Ignition Interlock Device Statistics and Facts in 2020

dui-3Drunk driving is one of the leading causes of death in the United States. Approximately one person dies every 50 minutes due to drunk driving. That’s equivalent to more or less 30 individuals per day.

In 2018 alone, the number of alcohol-impaired driving fatalities was at 10,511, with 980 of these involving drivers under 21 years of age. However, according to the National Highway Traffic Safety Administration or NHTSA, the numbers have significantly lowered in the past 30 years. Nevertheless, drunk driving remains to be a major problem in the country.

While each state follows strict DUI (driving under the influence) protocols, this has not prevented individuals with suspended licenses from driving again. As a result, federal and state authorities implemented interlock installation policies throughout the country. This technology uses an IID or ignition interlock device to prevent convicted drunk drivers from driving their cars while under the influence.

At present, all states, including the District of Columbia, have passed an ignition interlock law. Additionally, more or less 34 states passed IID laws with mandatory all offender provisions at the beginning of 2020. Likewise, most states require all DUI offenders, including first-timers, to install ignition interlock devices on their cars.

If you’re thinking of getting an IID or if you have been advised to get one, here are several interesting and useful statistics and facts you should be aware of.




An IID is a breathalyzer or breath analyzer that is wired or connected to your car’s ignition. It is similar in size to a regular mobile phone. Before you can drive your vehicle, you have to blow or breathe into the device first. The IID will measure the level of alcohol in your system, and if the amount goes over the pre-set limit (usually .02 BAC), the car will not start. Your breath has to be alcohol-free if you want to drive to work or school.

Authorities use the IID in ensuring that convicted DUI offenders won’t drive while intoxicated or drunk.

IIDs cannot be removed or disconnected as doing so will cause damage to the vehicle.

Only certified service centers are allowed to install the ignition interlock device.




Ignition interlock devices repeat the breath analysis or test several times during the entire trip. These tests are called rolling or running retests, and they help guarantee that the driver remains alcohol-free while he is on the road.

Ignition interlock devices are not only for DUI offenders

In most states, ignition interlock devices are required for all DUI-convicted drivers, whether he’s a first-timer or a repeat offender. However, some states also implement the IID law for drivers who drive to specific places and reasons such as when going to school or work, or when going to doctors and medical appointments. These drivers hold hardship licenses, and installing IIDs on their cars is mandatory.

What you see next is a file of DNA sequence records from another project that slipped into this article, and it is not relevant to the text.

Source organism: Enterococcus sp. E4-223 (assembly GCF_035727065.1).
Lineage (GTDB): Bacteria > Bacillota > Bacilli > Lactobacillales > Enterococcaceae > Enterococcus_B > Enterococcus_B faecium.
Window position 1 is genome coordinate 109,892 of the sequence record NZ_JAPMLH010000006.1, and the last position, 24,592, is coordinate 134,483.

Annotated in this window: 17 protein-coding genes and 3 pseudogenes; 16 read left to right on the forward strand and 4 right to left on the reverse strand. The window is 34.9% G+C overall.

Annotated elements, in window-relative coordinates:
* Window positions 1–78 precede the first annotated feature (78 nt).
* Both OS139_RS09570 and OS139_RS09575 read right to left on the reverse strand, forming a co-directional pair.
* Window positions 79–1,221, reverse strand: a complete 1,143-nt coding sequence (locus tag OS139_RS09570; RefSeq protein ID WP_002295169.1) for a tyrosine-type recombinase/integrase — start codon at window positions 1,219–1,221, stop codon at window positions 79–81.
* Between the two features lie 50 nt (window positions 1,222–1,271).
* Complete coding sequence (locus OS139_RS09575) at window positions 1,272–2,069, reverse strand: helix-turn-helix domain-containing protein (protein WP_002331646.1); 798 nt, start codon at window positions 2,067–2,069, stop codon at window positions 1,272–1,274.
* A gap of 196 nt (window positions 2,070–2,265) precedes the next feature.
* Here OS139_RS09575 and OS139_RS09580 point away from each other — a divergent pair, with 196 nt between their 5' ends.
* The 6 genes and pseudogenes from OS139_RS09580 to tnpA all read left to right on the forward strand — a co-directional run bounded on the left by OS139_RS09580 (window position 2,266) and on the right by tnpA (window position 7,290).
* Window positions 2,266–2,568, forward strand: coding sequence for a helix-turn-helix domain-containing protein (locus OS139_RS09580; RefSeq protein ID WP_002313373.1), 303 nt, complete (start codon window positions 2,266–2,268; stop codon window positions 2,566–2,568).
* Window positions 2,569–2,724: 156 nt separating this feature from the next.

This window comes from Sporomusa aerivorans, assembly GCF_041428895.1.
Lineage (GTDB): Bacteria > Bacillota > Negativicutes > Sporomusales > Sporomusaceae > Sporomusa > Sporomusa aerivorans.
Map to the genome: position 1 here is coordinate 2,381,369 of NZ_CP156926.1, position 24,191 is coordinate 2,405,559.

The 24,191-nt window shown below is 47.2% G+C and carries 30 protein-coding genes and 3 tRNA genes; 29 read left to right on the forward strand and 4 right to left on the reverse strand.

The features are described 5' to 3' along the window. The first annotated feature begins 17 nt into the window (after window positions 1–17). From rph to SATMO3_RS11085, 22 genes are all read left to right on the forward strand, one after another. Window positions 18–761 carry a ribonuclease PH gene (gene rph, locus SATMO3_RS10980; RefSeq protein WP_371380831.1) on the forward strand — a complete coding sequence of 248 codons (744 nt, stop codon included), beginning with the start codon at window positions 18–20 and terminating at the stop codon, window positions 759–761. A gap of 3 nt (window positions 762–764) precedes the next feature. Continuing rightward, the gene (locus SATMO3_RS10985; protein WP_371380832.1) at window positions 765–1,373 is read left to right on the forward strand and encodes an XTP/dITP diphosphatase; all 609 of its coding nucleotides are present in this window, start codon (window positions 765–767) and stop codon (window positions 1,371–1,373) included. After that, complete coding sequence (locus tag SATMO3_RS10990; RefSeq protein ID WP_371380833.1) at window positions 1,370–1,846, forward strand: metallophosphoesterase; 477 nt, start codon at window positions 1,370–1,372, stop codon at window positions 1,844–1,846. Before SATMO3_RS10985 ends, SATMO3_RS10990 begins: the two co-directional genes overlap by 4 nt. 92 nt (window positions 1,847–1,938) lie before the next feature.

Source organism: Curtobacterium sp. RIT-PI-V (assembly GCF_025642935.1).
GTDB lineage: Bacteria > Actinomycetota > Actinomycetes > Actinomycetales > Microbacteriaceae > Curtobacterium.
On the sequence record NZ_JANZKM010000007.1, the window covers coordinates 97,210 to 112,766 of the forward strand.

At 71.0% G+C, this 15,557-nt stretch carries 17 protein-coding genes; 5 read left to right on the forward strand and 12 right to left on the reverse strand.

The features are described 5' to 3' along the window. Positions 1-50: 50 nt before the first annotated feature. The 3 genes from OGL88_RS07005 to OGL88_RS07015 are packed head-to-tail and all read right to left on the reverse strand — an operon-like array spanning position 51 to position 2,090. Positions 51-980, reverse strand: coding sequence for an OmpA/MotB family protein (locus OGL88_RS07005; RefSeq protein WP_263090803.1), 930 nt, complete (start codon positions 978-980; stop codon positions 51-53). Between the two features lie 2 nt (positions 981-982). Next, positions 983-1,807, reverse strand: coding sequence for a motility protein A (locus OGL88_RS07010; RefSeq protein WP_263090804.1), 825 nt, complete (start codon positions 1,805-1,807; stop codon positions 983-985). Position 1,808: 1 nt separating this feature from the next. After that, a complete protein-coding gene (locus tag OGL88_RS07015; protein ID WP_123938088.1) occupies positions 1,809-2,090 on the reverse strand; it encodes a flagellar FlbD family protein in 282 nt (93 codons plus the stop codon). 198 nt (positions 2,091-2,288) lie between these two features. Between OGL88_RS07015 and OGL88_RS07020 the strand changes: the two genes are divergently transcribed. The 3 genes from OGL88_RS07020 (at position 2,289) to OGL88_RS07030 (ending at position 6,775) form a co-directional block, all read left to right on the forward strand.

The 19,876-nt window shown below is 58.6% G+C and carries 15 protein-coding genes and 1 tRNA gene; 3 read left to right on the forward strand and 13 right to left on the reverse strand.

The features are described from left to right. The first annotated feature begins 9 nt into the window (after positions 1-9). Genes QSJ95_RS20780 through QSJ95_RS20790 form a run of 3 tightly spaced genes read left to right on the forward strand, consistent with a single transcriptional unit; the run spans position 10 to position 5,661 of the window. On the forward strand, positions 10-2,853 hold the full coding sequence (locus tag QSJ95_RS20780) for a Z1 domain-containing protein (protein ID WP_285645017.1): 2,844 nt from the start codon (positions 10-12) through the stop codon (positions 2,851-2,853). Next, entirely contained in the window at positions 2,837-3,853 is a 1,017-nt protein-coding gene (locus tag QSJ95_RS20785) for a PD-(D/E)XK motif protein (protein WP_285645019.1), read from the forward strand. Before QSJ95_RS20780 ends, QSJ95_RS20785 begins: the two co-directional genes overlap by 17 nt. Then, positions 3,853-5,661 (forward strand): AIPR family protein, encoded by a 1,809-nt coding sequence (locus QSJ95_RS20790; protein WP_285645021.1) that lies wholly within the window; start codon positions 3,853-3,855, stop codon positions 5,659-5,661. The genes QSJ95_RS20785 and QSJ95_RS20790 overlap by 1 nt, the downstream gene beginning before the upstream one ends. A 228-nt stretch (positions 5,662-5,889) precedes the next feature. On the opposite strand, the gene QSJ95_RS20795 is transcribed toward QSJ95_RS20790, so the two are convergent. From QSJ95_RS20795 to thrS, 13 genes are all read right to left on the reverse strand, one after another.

There are program keys that help strengthen interlock programs

In 2014, the CDC, the National Highway Traffic Safety Administration (NHTSA), and the Governors Highway Safety Association (GHSA) conducted an evaluation that helped identify eight strategic program keys that states now use to create strong interlock programs.


The ignition interlock device has been around for years

Drivers have been using IIDs since 1986, particularly in California, where it was first introduced as a pilot program for four of its largest counties. The program was enacted through the Farr-Davis Safety Act of 1986.

IIDs help reduce DUI repeat offenders by at least 70%

Recidivism is perhaps the most significant reason for implementing IID laws, so any drop in the number of repeat offenders is more than okay. For example, in 2018, fatal crashes that involved drivers who were repeat offenders figured prominently in the statistics. At least 25.4% had .08 to .14 BAC, and a whopping 74.6% were repeat offenders with 15+ BAC. So, it’s good that state and federal authorities are now strictly implementing IID laws.


The results are encouraging because according to the Centers for Disease Control and Prevention (CDC), usage of ignition interlock devices has significantly helped reduce the number of DUI repeat offenders by more or less 70%. It’s not 100%, but at least the numbers are improving.


IID has helped stop over 300,000 DUI-related accidents

Mothers Against Drunk Driving or MADD is a group that created the Campaign to Eliminate Against Drunk Driving. Its goal is to encourage law enforcement to be highly visible in their law enforcement efforts. It also aims to help promote the use of technology in preventing drunk driving. The group recommends the mandatory use of ignition interlock devices by every convicted DUI offender in all states.

MADD’s campaign led to the installation of about 100,000 IIDs in 2006 in the country. By August 2017, the number increased to over 300,000 interlock installations all over the United States.

In 2019, the group reported that IIDs stopped drunk drivers from driving their cars over three million times since their campaign started in 2006.

The statistics and facts mentioned above are a good starting point if you plan to get an ignition interlock device for your car. However, it is advisable to talk to a DUI lawyer first to understand the legalities of IID usage.

Note: For more information, please go to http://www.interlockinstall.com/


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